Anyway, all of the feminism and self-awareness disappeared when he offered to buy me an engagement horse instead, which cost the same amount as a nice ring, but also needs new shoes every six weeks, so it shakes out to being the same goddamn thing, minus the blood diamond factor.
Every so often we look into the lab-diamond technology, because I LOVE lab diamonds, since there is NO DIFFERENCE EXCEPT A LACK OF CRUELTY, but they’re still tiny and overpriced, except for those fug yellow ones.
So, anyway, that’s why I don’t have an engagement ring, but also why it doesn’t make me any more enlightened than anyone else, and probably less so.
(Edith Zimmerman: I’m sneaking in here because even though I have no experience with engagement rings, and the letter-writer already says she doesn’t want a diamond, I’ll take any opportunity I can get to point people toward the classic, enlightening article “Have You Ever Tried to Sell a Diamond?“)
Jane Marie: A little of my engagement rings — plural — backstory before I tell you what I actually think: I’ve had four-and-a-half engagement rings. In chronological order, the first wasn’t actually a ring, but a VHS tape that he handed me. It was an hour-long ad for Hearts on Fire diamonds. He’d just cheated on me with his ex-wife, though, so as I sat next to him for that hour on the couch, I made up my mind to break up with him as soon as the credits rolled.
The second ring was from my long term on-again, off-again love. We’d met when I was 15 and got engaged about, gosh, eight years later I believe? We were very, very poor — I a student/bartender and he a skater — but we were madly in love and wanted everyone to know. After deciding in bed one night (him stoned, me probably drunk) that we wanted to get married, we went that week to … wait for it … Tiffany’s. The only ring we could afford was $200. The stone fell out a few months later so I borrowed a lone diamond earring from my mom — she’d lost it’s mate — and designed a very cool white gold tension setting for it with the help of a jeweler in my Chicago neighborhood. That cost about $300. We broke up 6 months later before invitations were sent but after dress shopping.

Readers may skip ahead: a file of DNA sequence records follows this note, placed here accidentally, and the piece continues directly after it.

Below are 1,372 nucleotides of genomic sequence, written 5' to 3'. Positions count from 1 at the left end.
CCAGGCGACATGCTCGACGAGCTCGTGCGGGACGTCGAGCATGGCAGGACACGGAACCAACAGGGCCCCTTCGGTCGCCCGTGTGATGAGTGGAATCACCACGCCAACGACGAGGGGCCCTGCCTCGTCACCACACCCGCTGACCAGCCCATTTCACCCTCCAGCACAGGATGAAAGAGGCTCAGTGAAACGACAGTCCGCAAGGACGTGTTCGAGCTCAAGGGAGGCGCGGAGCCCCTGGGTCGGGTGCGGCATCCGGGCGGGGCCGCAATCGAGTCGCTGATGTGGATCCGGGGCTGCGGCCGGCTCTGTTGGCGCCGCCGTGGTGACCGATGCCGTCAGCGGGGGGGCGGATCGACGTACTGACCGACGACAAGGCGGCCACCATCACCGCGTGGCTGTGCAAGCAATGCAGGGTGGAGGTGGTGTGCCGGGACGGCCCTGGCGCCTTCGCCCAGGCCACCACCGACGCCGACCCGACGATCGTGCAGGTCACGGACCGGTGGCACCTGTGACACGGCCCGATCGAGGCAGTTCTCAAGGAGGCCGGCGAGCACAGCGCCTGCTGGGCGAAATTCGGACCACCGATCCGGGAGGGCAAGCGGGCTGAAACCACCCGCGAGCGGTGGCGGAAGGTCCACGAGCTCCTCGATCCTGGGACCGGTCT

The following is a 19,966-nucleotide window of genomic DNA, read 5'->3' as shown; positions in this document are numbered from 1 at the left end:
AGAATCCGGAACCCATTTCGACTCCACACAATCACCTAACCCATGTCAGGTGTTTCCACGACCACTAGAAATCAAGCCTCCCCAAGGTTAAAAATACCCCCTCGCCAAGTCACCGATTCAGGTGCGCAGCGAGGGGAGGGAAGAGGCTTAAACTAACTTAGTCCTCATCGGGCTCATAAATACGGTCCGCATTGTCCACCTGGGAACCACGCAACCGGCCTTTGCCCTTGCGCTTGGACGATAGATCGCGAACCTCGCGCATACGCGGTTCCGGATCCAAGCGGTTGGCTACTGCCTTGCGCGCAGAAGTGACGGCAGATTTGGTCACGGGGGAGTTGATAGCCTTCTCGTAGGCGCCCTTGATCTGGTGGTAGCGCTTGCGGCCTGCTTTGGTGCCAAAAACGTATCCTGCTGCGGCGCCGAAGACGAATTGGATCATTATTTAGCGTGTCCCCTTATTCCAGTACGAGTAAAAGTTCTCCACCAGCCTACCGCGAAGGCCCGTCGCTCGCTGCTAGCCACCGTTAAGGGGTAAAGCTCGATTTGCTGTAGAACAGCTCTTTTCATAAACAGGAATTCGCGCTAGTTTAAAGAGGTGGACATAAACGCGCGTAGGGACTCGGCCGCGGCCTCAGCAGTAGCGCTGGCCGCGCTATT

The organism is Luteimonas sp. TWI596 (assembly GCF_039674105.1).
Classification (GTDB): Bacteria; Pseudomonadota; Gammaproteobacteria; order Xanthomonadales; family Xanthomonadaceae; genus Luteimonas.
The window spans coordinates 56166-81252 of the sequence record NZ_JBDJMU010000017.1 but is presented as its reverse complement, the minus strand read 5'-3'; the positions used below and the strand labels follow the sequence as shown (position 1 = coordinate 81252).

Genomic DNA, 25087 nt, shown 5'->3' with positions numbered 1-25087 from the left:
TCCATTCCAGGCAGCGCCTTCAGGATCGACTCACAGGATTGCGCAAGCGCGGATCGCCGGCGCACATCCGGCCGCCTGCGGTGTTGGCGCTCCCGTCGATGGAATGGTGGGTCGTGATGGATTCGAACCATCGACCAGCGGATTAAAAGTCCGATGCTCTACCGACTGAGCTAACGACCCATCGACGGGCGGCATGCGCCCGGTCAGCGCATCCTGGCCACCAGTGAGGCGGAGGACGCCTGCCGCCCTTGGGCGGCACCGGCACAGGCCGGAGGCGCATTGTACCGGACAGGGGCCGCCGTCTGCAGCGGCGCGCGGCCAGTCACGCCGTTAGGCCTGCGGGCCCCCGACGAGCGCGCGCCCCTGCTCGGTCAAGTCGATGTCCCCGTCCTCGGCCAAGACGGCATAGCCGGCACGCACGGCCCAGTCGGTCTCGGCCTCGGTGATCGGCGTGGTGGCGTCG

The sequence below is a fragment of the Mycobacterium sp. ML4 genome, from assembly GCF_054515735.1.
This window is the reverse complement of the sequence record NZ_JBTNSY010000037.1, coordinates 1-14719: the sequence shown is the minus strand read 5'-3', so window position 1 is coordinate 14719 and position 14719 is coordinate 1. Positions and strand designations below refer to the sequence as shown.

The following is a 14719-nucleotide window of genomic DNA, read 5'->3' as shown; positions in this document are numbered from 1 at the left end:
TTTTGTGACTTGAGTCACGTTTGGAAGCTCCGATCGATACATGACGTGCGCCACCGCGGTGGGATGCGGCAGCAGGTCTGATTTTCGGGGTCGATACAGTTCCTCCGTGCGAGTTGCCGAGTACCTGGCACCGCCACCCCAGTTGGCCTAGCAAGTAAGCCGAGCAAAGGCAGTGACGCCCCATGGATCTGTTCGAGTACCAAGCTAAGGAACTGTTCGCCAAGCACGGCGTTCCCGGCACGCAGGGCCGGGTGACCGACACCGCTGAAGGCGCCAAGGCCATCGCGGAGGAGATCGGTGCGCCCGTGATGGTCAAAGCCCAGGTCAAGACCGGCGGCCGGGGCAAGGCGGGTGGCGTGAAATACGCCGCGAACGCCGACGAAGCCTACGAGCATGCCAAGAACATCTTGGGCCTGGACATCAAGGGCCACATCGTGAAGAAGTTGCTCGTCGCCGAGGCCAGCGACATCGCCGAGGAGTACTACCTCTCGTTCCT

The third ring was a very traditional four-prong platinum thingy with a 1-carat brilliant cut solitaire. It was big and it was pretty, but he divorced me. I sold it and the previous ring in order to pay my taxes one year.
My current ring is a 100 year old “toi et moi” ring and I picked it out at a vintage shop one day when we were window shopping about six months before he proposed. It fits well within your budget. I am in love with it, but I love all jewelry, especially the pieces my fiance gives me. He has impeccable taste! It is my goal to be a living shrine to him — just dripping with the jewels he’s bestowed upon me. I’m not even kidding.
So, what is the point? The point is that the ring means absolutely nothing. Nothing! I have two thoughts for you: get a ring you like if you want a symbol, it doesn’t matter how much it costs. There are a million gorgeous vintage rings out there for half your budget. Wouldn’t that feel a lot better? How about this one? (My current ring is from there.)
My second thought: as you go into this marriage and gather more and more of these confusing and fraught experiences, try to remember each time that they are rarely about the superficial thing you think they are about. This is not about whether to get an engagement ring or what kind, I can almost guarantee that. What else is going on in your life that has you feeling uneasy? Cut yourself some slack and don’t worry about this. Worry about the thing that deserves your worry, whatever it really is.
PS – They don’t make my Tiffany ring anymore apparently, but it was a plain silver band with a bezel set small diamond chip. This is the equivalent today.
Do you have any questions for A Lady / Ladies?